MRSA

  • Medical Author:

    Sandra Gonzalez Gompf, MD, FACP is a U.S. board-certified Infectious Disease subspecialist. Dr. Gompf received a Bachelor of Science from the University of Miami, and a Medical Degree from the University of South Florida. Dr. Gompf completed residency training in Internal Medicine at the University of South Florida followed by subspecialty fellowship training there in Infectious Diseases under the directorship of Dr. John T. Sinnott, IV.

  • Medical Editor: Melissa Conrad Stöppler, MD
    Melissa Conrad Stöppler, MD

    Melissa Conrad Stöppler, MD

    Melissa Conrad Stöppler, MD, is a U.S. board-certified Anatomic Pathologist with subspecialty training in the fields of Experimental and Molecular Pathology. Dr. Stöppler's educational background includes a BA with Highest Distinction from the University of Virginia and an MD from the University of North Carolina. She completed residency training in Anatomic Pathology at Georgetown University followed by subspecialty fellowship training in molecular diagnostics and experimental pathology.

Quick GuideMRSA Infection: Causes, Symptoms, and Treatment

MRSA Infection: Causes, Symptoms, and Treatment

What types of doctors treat MRSA infections?

Since MRSA can affect any organ, different doctors may be involved in caring for someone with MRSA. Most surgeons and primary-care doctors, such as family practice specialists, pediatricians, internists, and emergency-care doctors, can treat MRSA infections. Complicated or deep MRSA infections are often treated by an infectious-diseases specialist who is consulted by another doctor. A pulmonologist (lung specialist) may help to treat patients with MRSA pneumonia. A cardiologist (heart specialist) may help to diagnose MRSA infection of the heart valves. Specialist surgeons may be needed to treat deep MRSA infections in different parts of the body, such as an orthopedist (bone surgeon), podiatrist (foot surgeon), vascular (blood vessel surgeon), or cardiovascular (heart) surgeons.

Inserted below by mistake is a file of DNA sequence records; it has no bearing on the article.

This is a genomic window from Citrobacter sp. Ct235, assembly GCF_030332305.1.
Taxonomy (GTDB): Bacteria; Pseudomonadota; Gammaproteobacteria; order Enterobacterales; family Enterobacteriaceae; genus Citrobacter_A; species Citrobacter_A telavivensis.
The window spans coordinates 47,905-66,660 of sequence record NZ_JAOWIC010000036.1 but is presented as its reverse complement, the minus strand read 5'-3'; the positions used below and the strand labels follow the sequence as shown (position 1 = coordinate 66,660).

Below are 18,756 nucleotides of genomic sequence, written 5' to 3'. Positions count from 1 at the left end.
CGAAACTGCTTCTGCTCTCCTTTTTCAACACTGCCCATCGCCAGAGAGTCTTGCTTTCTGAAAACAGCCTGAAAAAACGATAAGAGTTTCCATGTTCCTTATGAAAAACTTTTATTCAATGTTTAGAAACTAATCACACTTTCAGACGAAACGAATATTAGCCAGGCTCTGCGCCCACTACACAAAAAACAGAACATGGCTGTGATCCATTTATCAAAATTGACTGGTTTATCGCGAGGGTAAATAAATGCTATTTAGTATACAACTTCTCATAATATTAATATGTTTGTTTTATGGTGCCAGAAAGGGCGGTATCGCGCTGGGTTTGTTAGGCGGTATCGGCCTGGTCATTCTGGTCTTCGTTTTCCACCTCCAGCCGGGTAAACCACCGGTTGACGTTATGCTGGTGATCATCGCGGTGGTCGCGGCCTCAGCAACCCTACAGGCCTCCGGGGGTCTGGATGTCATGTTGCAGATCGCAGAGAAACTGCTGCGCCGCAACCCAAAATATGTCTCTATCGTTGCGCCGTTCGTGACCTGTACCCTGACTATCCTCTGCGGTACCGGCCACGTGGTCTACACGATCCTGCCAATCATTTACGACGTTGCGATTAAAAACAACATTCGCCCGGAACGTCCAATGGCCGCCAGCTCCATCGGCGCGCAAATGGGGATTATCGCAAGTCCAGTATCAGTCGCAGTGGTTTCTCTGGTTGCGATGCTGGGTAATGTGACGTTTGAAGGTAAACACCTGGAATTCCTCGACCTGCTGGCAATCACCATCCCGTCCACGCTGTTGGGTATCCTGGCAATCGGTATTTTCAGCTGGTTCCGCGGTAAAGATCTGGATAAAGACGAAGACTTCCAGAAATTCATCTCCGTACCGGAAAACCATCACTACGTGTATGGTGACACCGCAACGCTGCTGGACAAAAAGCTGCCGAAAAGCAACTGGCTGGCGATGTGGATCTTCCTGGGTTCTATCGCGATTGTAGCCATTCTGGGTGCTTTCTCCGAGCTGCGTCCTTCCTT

How should caregivers treat MRSA patients at home?

The CDC states that healthy caregivers are unlikely to become infected while caring for MRSA patients at home. Patients with MRSA and their caregivers should do the following:

  • Clean hands often, especially before and after changing wound dressings or bandages.
  • Keep any wounds clean and change bandages as instructed until healed.
  • Avoid sharing personal items such as towels or razors.
  • Wash and dry clothes and bed linens with detergent and the temperatures recommended on the labels. Cold water is adequate to remove germs if an item cannot be washed warm.
  • Tell health-care providers that the person has MRSA. This includes home health nurses and aides, therapists, and personnel in doctors' offices.
  • Follow all other instructions given by the doctor. Continue Reading
Reviewed on 5/4/2016
References
REFERENCES:

Baorto, Elizabeth P. "Staphylococcus aureus Infections.: Medscape.com. Apr. 27, 2016. <http://emedicine.medscape.com/article/971358-overview>.

Herchline, Thomas E. "Staphylococcal Infections." Medscape.com. Apr. 25, 2016. <http://emedicine.medscape.com/article/228816-overview>.

Kallen, A.J., S. Bulens, A. Reingold, et al. "Health Care-Associated Invasive MRSA Infections, 2005-2008." JAMA 304 (2010): 641-648.

IMAGES:

1. CDC - National Institute of Allergy and Infectious Diseases (NIAID)

2. CDC - James Gathany

3. CDC

4. MedicineNet

5. iStock

6. Getty Images

7. iStock

8. MedicineNet

9. iStock

10. Getty Images

11. iStock

12. iStock

13. iStock

14. iStock

15. CDC/MedicineNet

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